Don't Close Your Eyes
Review of the "Powerful Grit" screening at NFFTY.
Written by TeenTix Newsroom Writer Ava Rudensey and edited by Teen Editor Olivia Sun.
I walked into the theater ever so slightly confused. After skimming through the NFFTY (National Film Festival for Talented Youth) catalog of hundreds of films, I wondered: what was tonight’s screening, “Powerful Grit,” actually going to be about? As the lights dimmed, I prepared to “buckle [my] eyebelts” as the show description advised. Whatever that meant. However, after watching the screening, I can now define the phrase with confidence: It’s the feeling of peeking out from underneath a blanket when the monster in a horror movie finally emerges; it’s the anxiety one gets when a roller coaster delays right before it plummets; and it’s that combination of excitement and dread that I imagine occurs during the plane ride up to go skydiving.
The screening began with Baby by Vincent D’Alessandro, Kirsten Pasewaldt, and Finley King. It is the story of a single mother, her expectations, and eventual revolt alongside her young, tiara-crowned daughter Baby. Though it has a relatively simple story-line compared to subsequent films in the screening, what stands out is the film’s immersive first-person shots—when Baby runs, the camera follows. When she falls, we fall too. This left a lingering sense of intimacy before being thrown headfirst into the vulnerable and melancholic world of You’re Still Here by Katayoun Parmar.
This film tells the story of a young couple whose lives are torn asunder when tragedy strikes. However, as the film goes on, it is revealed that even before the man’s life-changing car accident, their relationship was far from ideal. Graphic, punchy shots of violent fights are mixed in with scenes that wouldn’t seem out of place in a rom-com. I was left questioning who the audience was supposed to root for. Just as the protagonist’s soon-to-be-ex-wife felt, I was unsure if their relationship was even worth all of the struggles the couple faced. I sympathized with the husband due to his accident, but I failed to connect with him because of his cruelty.
Next was the Twilight-Zone-esque The Confession by Nathan Ginter. This film is almost entirely in black and white, giving it an old-fashioned feel. It asks what might happen if a devil-like figure confessed their sins. This film was sufficiently scary thanks to a fantastic soundtrack of terrifying, high-pitched music, as well as the costuming, with masks resembling Satan. The most chilling aspect, however, was the clever commentary on some of the less savory secrets of the Catholic Church: even the priest seemed like he had something to confess. Though The Confession most closely resembles a typical horror movie, it also has one of the most profound messages: forgiveness must come from not only the heavens, but also from those one has wronged.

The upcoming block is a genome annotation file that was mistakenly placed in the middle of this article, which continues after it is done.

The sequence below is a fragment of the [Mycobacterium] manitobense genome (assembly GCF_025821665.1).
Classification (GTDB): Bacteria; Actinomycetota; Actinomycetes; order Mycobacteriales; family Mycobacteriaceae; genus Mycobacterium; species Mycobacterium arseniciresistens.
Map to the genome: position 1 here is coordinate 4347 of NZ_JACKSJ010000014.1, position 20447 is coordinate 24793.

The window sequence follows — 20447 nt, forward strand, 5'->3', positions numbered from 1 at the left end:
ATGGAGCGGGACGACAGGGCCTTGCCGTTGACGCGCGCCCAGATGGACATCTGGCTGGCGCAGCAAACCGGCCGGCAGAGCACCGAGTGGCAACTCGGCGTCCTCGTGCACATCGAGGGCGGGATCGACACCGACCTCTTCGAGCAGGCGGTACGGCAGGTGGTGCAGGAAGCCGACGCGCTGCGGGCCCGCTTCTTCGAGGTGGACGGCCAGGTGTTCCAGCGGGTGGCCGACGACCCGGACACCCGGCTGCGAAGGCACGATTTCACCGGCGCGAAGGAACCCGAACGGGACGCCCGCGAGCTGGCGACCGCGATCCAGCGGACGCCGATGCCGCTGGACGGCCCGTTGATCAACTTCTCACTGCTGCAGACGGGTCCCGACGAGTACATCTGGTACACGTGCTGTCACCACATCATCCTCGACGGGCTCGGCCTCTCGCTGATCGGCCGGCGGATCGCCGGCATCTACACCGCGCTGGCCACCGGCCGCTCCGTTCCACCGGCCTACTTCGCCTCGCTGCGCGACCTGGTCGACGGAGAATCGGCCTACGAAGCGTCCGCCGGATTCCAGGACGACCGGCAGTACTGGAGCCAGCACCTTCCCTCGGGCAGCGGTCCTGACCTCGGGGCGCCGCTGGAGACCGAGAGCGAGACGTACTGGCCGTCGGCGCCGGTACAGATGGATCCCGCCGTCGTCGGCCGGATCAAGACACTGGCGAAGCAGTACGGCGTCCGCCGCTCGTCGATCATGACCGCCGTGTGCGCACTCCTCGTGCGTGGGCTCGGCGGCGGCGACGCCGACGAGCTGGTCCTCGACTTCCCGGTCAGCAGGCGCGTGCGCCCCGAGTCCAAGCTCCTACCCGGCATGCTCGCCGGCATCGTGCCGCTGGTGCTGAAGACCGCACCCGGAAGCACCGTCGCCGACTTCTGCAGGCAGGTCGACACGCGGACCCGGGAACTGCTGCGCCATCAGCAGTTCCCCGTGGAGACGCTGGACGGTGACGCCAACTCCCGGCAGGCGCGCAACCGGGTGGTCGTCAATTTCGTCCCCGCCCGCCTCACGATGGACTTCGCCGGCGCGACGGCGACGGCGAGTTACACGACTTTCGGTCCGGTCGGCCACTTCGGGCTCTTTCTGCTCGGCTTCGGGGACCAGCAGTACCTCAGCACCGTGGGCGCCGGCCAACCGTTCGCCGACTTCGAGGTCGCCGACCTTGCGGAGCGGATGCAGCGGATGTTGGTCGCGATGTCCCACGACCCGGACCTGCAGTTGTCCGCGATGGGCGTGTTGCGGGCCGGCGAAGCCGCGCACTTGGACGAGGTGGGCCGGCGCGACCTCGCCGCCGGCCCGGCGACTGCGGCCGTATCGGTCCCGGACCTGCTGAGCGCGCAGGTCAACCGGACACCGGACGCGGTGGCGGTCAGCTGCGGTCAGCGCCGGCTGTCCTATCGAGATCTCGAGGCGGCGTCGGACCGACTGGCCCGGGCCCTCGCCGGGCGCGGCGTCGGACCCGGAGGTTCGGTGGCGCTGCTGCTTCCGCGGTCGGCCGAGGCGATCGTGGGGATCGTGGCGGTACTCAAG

As the night went on, five more films were shown, taking us from drug addiction to a not so heavenly Garden of Eden. Two films, Wildflower by Jumai Yusuf and Alexander Atienza and What Daphne Saw by Lizz Marshall, stood out amongst them. Despite being set in completely different dystopias, they both have the idea of a young woman's perseverance against prejudice at their core. Additionally, both plots utilize technology as a weapon. In Wildflower, it’s an app responsible for ethnic cleansing, while in What Daphne Saw, it’s a gruesome medical procedure in which the minds of criminals are erased and they are forced to live out their sentences as domestic servants. Wildflower highlights the unfair treatment and fear of African Americans in the United States, as well as more subtly shows how the anonymity provided by the internet is often used as a shield for such cruelty. What Daphne Saw, on the other hand, shows the absolute horrors of sexual abuse, including its effects on young children. In both films, the survivors and heroes ultimately win, showing how if we fight half as hard as the protagonists, we can prevent these stories from ever needing to be told again.
What makes these films so powerful is their ability to humanize their protagonists despite the uniquely horrific and dehumanizing situations each must overcome. This is “grit” at it’s best: when it reveals something we would rather avoid because it is just too awful to acknowledge or comprehend. Because sometimes, when powerful characters lead the way, it can make following quite a bit easier.